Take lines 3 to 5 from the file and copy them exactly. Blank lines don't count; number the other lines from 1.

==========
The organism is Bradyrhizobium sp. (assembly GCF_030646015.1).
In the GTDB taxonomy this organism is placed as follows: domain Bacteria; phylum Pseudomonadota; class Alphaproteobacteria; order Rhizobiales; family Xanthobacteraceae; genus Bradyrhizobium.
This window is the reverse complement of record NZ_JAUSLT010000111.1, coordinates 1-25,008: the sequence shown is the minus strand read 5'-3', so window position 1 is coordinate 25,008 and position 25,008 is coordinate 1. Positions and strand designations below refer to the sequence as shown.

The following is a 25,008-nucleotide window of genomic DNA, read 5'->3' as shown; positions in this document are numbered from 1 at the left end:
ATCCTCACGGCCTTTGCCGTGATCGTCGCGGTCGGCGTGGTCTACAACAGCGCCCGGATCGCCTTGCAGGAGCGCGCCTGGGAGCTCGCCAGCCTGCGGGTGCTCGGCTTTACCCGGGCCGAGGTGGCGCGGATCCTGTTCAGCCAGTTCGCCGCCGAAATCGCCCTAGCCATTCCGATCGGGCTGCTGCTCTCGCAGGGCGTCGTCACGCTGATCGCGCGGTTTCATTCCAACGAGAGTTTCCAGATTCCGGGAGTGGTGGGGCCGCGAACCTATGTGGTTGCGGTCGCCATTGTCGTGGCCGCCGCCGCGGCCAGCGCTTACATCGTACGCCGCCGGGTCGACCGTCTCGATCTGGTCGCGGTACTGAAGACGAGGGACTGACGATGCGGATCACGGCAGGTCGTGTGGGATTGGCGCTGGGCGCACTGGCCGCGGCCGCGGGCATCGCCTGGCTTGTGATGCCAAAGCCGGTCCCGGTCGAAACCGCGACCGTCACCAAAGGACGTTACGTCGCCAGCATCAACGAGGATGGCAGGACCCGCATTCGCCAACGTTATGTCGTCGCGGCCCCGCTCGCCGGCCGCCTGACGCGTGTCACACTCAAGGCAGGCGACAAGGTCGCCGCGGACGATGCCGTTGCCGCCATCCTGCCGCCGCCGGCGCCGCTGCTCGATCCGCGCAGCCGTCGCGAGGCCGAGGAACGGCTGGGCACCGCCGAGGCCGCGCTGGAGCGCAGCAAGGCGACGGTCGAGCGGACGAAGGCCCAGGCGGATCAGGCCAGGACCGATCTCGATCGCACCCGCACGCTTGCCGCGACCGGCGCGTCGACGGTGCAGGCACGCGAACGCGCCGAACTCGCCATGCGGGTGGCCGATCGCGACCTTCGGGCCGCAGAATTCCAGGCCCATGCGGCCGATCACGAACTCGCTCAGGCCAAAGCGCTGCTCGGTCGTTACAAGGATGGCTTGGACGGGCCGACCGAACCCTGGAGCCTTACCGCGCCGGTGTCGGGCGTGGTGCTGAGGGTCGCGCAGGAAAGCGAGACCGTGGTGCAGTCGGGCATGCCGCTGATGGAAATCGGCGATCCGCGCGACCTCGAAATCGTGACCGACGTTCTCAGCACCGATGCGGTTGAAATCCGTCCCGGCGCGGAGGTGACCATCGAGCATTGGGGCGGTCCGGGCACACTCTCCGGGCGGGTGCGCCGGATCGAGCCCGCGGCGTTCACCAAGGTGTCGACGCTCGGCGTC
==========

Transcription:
This window is the reverse complement of record NZ_JAUSLT010000111.1, coordinates 1-25,008: the sequence shown is the minus strand read 5'-3', so window position 1 is coordinate 25,008 and position 25,008 is coordinate 1. Positions and strand designations below refer to the sequence as shown.

The following is a 25,008-nucleotide window of genomic DNA, read 5'->3' as shown; positions in this document are numbered from 1 at the left end:
ATCCTCACGGCCTTTGCCGTGATCGTCGCGGTCGGCGTGGTCTACAACAGCGCCCGGATCGCCTTGCAGGAGCGCGCCTGGGAGCTCGCCAGCCTGCGGGTGCTCGGCTTTACCCGGGCCGAGGTGGCGCGGATCCTGTTCAGCCAGTTCGCCGCCGAAATCGCCCTAGCCATTCCGATCGGGCTGCTGCTCTCGCAGGGCGTCGTCACGCTGATCGCGCGGTTTCATTCCAACGAGAGTTTCCAGATTCCGGGAGTGGTGGGGCCGCGAACCTATGTGGTTGCGGTCGCCATTGTCGTGGCCGCCGCCGCGGCCAGCGCTTACATCGTACGCCGCCGGGTCGACCGTCTCGATCTGGTCGCGGTACTGAAGACGAGGGACTGACGATGCGGATCACGGCAGGTCGTGTGGGATTGGCGCTGGGCGCACTGGCCGCGGCCGCGGGCATCGCCTGGCTTGTGATGCCAAAGCCGGTCCCGGTCGAAACCGCGACCGTCACCAAAGGACGTTACGTCGCCAGCATCAACGAGGATGGCAGGACCCGCATTCGCCAACGTTATGTCGTCGCGGCCCCGCTCGCCGGCCGCCTGACGCGTGTCACACTCAAGGCAGGCGACAAGGTCGCCGCGGACGATGCCGTTGCCGCCATCCTGCCGCCGCCGGCGCCGCTGCTCGATCCGCGCAGCCGTCGCGAGGCCGAGGAACGGCTGGGCACCGCCGAGGCCGCGCTGGAGCGCAGCAAGGCGACGGTCGAGCGGACGAAGGCCCAGGCGGATCAGGCCAGGACCGATCTCGATCGCACCCGCACGCTTGCCGCGACCGGCGCGTCGACGGTGCAGGCACGCGAACGCGCCGAACTCGCCATGCGGGTGGCCGATCGCGACCTTCGGGCCGCAGAATTCCAGGCCCATGCGGCCGATCACGAACTCGCTCAGGCCAAAGCGCTGCTCGGTCGTTACAAGGATGGCTTGGACGGGCCGACCGAACCCTGGAGCCTTACCGCGCCGGTGTCGGGCGTGGTGCTGAGGGTCGCGCAGGAAAGCGAGACCGTGGTGCAGTCGGGCATGCCGCTGATGGAAATCGGCGATCCGCGCGACCTCGAAATCGTGACCGACGTTCTCAGCACCGATGCGGTTGAAATCCGTCCCGGCGCGGAGGTGACCATCGAGCATTGGGGCGGTCCGGGCACACTCTCCGGGCGGGTGCGCCGGATCGAGCCCGCGGCGTTCACCAAGGTGTCGACGCTCGGCGTC